When you commit to writing a memoir, total honesty basically comes with the territory — whether you’re sharing a transformative experience, making a bold confession, or simply filling in some gaps for later generations within your family, your readers will expect the truth. Thanks to the reality that human memory isn’t only faulty, but also transformed with introspection, however, the best a memoir writer can offer is their own perspective. 

That is exactly why penning a memoir is such a great creative writing exercise. You get a solid framework to start off with when you decide to try your hand at memoir writing — the experiences you’re writing about have already happened, after all, and can therefore not be changed. At the same time, you have almost complete creative freedom in deciding how to share your story. 

Are you excited about writing your memoir, but also a little scared? Here are some tips to get you started with your very own memoir. 

Experiment with your narrative structure

Unlike autobiographies, memoirs absolutely don’t have to follow a chronological order — and in fact, by making that choice, you could risk boring your readers. 

You might decide to start your story off smack-dab in the middle of the timeline you are are covering (“in media res”), during a particularly suspenseful event, or right at the end. Once you’ve magnetized the audience, you can then reset the clock to a much earlier time period to paint a picture of how you ended up there. You can choose to switch between past and present tenses as you share how you’ve grown your their experiences. People, events, places, or even feelings could be the backbone of your chapters. 

Only you can tell your story, so it’s only fair that you get all the power, too. What are you truly aching to get off your chest? That might just be your best place to start your memoir.

Make a sensory mind map 

“Show, don’t tell” is the motto of creative writers everywhere — but we all know that can be easier said than done! Once you know what period of life you are going to cover in your memoir, it can be helpful to take make a mind map of all the crucial experiences you’re including, and then to jot down any sensory details that emerge as you time-travel in your mind. Was it raining? What did that smell like? What did the creases on your mother’s forehead look like? How did your t-shirt feel? Was it loose or tight, and scratchy or soft? How did you feel about the faded wallpaper? What movie was playing in the background?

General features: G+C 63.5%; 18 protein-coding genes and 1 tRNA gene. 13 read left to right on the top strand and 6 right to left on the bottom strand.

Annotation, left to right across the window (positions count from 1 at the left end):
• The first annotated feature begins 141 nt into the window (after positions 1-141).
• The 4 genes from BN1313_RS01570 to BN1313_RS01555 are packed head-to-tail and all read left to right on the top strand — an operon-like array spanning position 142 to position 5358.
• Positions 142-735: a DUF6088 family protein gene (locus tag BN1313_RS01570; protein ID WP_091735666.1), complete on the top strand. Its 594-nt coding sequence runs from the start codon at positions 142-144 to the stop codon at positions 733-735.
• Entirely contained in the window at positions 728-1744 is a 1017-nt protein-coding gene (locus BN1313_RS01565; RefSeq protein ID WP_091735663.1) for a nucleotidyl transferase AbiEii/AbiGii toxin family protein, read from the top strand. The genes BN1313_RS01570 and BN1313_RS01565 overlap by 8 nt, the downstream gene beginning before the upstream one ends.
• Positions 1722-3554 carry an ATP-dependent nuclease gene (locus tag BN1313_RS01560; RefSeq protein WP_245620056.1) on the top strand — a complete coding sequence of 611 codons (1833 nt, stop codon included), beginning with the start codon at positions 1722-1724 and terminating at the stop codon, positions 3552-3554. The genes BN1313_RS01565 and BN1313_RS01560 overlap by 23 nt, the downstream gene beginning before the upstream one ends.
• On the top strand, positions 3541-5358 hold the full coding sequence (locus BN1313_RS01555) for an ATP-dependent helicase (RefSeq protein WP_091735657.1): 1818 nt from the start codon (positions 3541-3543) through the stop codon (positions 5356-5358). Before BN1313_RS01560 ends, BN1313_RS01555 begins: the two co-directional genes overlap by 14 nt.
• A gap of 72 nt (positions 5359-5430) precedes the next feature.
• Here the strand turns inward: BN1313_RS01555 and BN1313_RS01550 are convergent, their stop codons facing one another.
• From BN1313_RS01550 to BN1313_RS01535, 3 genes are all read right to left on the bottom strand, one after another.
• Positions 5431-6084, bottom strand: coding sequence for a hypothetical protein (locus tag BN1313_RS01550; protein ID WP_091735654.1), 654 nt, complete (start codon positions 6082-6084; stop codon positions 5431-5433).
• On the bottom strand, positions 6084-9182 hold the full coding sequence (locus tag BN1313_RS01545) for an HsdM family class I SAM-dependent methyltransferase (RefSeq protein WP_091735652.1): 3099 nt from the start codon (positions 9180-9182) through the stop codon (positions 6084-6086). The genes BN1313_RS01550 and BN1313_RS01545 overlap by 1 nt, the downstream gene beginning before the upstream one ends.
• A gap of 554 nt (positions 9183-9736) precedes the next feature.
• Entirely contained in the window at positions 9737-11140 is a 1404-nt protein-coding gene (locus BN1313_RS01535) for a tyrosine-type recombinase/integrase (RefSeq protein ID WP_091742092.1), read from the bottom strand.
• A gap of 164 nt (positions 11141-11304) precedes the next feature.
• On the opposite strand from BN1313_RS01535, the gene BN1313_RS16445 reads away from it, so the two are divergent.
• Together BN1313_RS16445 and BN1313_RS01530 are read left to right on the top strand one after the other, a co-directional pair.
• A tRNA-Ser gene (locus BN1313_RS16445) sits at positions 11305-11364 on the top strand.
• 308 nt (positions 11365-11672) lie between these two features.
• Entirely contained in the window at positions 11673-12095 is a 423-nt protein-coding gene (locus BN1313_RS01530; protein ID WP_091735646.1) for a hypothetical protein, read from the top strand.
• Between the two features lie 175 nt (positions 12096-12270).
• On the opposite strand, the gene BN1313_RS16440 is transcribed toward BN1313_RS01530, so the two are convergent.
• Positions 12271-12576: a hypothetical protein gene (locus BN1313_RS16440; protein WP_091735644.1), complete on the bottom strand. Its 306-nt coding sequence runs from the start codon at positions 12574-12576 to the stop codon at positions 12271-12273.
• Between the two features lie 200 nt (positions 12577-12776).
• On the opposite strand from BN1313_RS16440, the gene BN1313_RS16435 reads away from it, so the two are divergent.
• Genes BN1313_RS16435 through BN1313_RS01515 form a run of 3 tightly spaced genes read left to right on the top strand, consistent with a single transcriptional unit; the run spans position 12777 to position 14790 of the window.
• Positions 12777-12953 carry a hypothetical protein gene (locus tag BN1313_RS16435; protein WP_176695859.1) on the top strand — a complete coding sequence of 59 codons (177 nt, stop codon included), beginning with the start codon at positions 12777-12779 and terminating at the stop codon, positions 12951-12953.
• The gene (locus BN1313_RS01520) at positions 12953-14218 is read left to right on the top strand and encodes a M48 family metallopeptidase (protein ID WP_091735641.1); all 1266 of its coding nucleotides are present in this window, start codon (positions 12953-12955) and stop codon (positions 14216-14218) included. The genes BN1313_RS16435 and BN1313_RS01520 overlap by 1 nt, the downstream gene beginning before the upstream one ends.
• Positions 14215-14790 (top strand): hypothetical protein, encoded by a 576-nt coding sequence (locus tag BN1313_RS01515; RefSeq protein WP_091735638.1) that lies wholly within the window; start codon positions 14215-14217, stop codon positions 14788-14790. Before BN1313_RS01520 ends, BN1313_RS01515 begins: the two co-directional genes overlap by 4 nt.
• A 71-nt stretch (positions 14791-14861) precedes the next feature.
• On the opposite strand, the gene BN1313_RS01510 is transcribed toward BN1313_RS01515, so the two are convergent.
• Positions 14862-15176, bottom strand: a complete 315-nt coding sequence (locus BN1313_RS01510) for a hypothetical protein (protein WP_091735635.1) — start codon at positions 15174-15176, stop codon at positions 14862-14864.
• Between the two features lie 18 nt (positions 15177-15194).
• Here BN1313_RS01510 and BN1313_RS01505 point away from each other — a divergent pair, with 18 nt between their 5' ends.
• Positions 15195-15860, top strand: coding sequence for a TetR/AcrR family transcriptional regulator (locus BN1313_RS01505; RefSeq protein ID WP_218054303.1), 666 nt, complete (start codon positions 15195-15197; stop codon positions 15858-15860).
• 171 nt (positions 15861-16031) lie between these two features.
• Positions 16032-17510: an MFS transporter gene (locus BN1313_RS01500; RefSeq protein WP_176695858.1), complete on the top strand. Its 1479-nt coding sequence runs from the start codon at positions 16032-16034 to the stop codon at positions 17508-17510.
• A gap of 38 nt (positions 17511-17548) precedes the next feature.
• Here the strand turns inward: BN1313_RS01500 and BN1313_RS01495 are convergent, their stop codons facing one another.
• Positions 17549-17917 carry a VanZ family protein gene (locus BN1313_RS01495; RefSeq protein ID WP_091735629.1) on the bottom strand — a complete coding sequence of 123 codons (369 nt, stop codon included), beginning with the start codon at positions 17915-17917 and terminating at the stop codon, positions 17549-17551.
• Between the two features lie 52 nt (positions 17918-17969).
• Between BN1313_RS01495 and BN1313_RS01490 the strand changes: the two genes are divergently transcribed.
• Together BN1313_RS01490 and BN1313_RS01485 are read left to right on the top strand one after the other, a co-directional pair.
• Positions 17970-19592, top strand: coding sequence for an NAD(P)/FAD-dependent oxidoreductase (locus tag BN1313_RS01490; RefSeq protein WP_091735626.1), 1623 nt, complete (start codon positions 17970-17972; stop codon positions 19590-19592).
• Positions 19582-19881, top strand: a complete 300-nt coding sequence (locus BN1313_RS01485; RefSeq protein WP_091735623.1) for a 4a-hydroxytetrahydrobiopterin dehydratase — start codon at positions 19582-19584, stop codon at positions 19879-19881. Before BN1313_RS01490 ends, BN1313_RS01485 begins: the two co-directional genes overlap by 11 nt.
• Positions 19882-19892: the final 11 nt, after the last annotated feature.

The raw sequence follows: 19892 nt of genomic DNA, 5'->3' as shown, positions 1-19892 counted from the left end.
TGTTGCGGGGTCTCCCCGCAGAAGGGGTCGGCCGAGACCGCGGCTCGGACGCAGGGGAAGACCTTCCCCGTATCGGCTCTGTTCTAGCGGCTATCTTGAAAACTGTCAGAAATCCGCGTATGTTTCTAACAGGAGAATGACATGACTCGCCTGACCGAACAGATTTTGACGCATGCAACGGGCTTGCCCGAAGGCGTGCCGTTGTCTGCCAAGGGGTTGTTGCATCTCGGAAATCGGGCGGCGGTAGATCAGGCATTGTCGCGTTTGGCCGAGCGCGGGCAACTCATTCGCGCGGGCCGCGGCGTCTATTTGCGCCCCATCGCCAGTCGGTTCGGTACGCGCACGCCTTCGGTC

You might take these small details for granted, but they can truly make your world come to life for your readers. Not sure how to get started? Playing music from the time period you are now reliving, or looking at old pictures of yourself, might trigger some memories.

Find your unique voice

Creative writers often feel pressured to “beautify” their writing by making it as flowering and complex as possible. In memoir writing more than anywhere else, that’s a bad idea — your memoir is yours, and your readers should be able to feel that throughout. Try to write as you would have spoken during the years in which your memoir is set, or as you do now. If you’re not sure whether you are on the right track, read back over your work and see if you can recognize yourself in your writing.

Imagine your ideal audience

People write memoirs for all sorts of reasons — some intend to publish from the get-go, some only want to share their story with their immediate family, or even one specific person, and others embark on memoir writing only to hone their creative writing skills. No matter which category you fall into, imagine your perfect reader. If you’re writing for your granddaughter or even your younger self, your story will probably sound different than if you’re writing for millions of strangers on Amazon. The more intimate your writing is, the easier it will be to draw your readers in and make them feel as if they were almost there. And remember, if you’re struggling, you can always sign up for a free (or paid, if you’re up for it) creative writing class.